Brandeis University's Master of Arts in Comparative Humanities (M.A.C.H.) provides a flexible, interdisciplinary curriculum across 30 program areas, ranging from (but not limited to) film to philosophy, history to the fine arts, and literature to women’s and gender studies, with the potential for connections to the natural sciences and other fields. The versatility of the M.A.C.H. program allows students to work with an advisor to customize a program that helps them meet their academic and professional goals. Our program offers rigorous humanistic studies in both cross-disciplinary and cross-cultural frameworks, and takes advantage of our dynamic faculty’s expertise across geographies, nationalities, historical periods, and/or languages. Some additional highlights of the program include:
- Located just outside of Boston with its world-renowned academic resources--an ideal location for internships, research, and career opportunities;
- Individualized faculty mentorship that capitalizes on Brandeis’ close-knit community of scholars. Students work closely with their faculty advisor to structure their curriculum requirements and when completing their capstone project;
- Brandeis’ Mandel Center for the Humanities encourages cross-cultural and trans-regional work that draws upon our rich co-curricular course offerings;
- Draws upon our close connections with well-known academic, cultural, and research resources of the Boston area including the Boston Area Graduate Consortium.
We encourage you to explore one of the department’s greatest assets through our faculty pages. Learn more about the people who will help guide you along your graduate school path.
In conjunction with a primary advisor and the Director of Graduate Studies (DGS), each student builds a cogent curriculum that bridges cultures in courses that span 30 program areas. Visit the department's curriculum page for required course descriptions and degree requirements.
For fall semester (starts in late August): Rolling through May 1; review of applications begins January 15th.
To apply for the program, you need to submit:
- An application to the graduate school, which can be electronically submitted here;
- An application fee;
- Official transcripts from all universities and colleges attended; applicants must provide a final transcript indicating successful completion of an undergraduate degree program before registration.
- Two letters of recommendation, which the admissions committee prefers to be submitted online;
- A curriculum vitae (CV) or resumé;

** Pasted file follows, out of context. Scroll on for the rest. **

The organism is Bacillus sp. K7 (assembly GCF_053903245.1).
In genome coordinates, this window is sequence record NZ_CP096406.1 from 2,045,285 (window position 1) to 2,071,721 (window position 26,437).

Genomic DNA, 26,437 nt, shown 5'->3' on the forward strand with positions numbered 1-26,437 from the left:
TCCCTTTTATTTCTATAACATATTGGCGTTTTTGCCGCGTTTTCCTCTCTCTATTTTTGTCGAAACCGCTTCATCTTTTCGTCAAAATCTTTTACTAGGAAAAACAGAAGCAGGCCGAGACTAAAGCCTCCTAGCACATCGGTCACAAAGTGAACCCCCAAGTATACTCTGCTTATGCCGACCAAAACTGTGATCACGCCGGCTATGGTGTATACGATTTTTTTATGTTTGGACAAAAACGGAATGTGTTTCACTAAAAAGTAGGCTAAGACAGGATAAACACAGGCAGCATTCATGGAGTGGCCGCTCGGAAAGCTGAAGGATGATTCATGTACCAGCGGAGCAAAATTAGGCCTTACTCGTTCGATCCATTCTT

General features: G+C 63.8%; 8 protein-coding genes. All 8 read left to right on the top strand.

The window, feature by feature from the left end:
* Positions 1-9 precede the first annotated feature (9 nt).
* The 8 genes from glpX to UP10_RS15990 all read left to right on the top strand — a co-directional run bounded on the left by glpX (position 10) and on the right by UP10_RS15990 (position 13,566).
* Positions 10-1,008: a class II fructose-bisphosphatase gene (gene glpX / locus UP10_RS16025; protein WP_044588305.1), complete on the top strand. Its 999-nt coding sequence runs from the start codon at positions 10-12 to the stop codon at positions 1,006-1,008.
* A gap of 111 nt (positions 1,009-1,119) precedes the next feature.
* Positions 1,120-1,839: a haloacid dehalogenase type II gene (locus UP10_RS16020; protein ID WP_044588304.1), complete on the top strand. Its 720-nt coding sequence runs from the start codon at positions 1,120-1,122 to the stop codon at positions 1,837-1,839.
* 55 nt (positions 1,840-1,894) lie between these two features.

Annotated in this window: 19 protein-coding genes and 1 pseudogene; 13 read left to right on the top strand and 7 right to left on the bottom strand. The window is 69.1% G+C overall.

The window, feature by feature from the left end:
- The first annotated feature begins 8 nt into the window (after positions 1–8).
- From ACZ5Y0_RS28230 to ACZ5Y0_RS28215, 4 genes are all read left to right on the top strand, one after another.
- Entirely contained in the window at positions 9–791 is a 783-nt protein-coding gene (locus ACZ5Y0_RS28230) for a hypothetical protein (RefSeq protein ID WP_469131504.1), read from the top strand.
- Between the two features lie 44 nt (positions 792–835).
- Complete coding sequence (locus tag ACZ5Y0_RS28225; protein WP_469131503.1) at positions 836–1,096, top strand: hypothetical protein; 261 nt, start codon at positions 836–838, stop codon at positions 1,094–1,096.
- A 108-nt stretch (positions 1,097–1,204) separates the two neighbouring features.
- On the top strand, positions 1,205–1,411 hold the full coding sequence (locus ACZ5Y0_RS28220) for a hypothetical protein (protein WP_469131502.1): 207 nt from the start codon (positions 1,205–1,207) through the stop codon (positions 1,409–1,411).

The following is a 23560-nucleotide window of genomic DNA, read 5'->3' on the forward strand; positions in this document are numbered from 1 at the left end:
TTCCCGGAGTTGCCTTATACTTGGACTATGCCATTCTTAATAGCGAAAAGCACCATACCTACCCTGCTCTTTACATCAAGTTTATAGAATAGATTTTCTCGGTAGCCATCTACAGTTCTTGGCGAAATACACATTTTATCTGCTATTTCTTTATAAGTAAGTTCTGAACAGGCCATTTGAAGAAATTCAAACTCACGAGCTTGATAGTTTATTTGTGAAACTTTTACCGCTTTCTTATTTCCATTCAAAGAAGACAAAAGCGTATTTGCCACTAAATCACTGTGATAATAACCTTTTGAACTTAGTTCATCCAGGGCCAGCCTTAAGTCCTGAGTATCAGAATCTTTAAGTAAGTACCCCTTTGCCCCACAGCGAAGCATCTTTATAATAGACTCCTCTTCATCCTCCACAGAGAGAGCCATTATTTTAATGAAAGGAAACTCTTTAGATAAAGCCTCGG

- A statement of purpose indicating your reasons for undertaking graduate study. In addition, please describe your qualifications for the M.A.C.H. and your objectives in undertaking this program.
- A writing sample, not to exceed 35 pages.
- Graduate Record Exam (GRE) is required. Our ETS institution code is 3092.
International students: For additional requirements for international applicants (non-U.S. citizens or non-permanent residents), minimum TOEFL and IELTS scores, and important information regarding visas, please click here.
Visit the GSAS "Apply" page for a more comprehensive description of application requirements.
Generous scholarships and financial aid are available.
With its strong emphasis on research and communication skills, the Comparative Humanities graduate program provides opportunities for professional development, enhanced marketability in numerous career areas, and preparation for doctoral studies in a wide range of fields. Graduates may find themselves in various settings—from museums, libraries, and classrooms, to Ph.D. programs and Brandeis’ Master’s program in Teaching. The master’s degree can be used as a stepping stone to a Ph.D. program in a wide variety of humanities-related fields. Teachers in K-12 in all subjects who pursue a Masters in Comparative Humanities may gain better standing in their schools and greatly enhances their teaching of art, social studies and social sciences, languages, and much more.
The M.A.C.H. program provides both guidance and flexibility for:
- Professional or pre-professional students seeking advanced training in language, literature, and culture studies;
- Prospective doctoral candidates seeking rigorous preparation in textual and cultural studies;
- Students who want to explore several fields before identifying a definitive career path;
- Current teachers aiming to return to the classroom and non-teachers looking to teach at the secondary or community college levels;
- Individuals with knowledge of one discipline wanting to enhance their understanding of another.
Students can work closely with our Career Services office for an array of resources, including CV/resumé help, job search, and networking.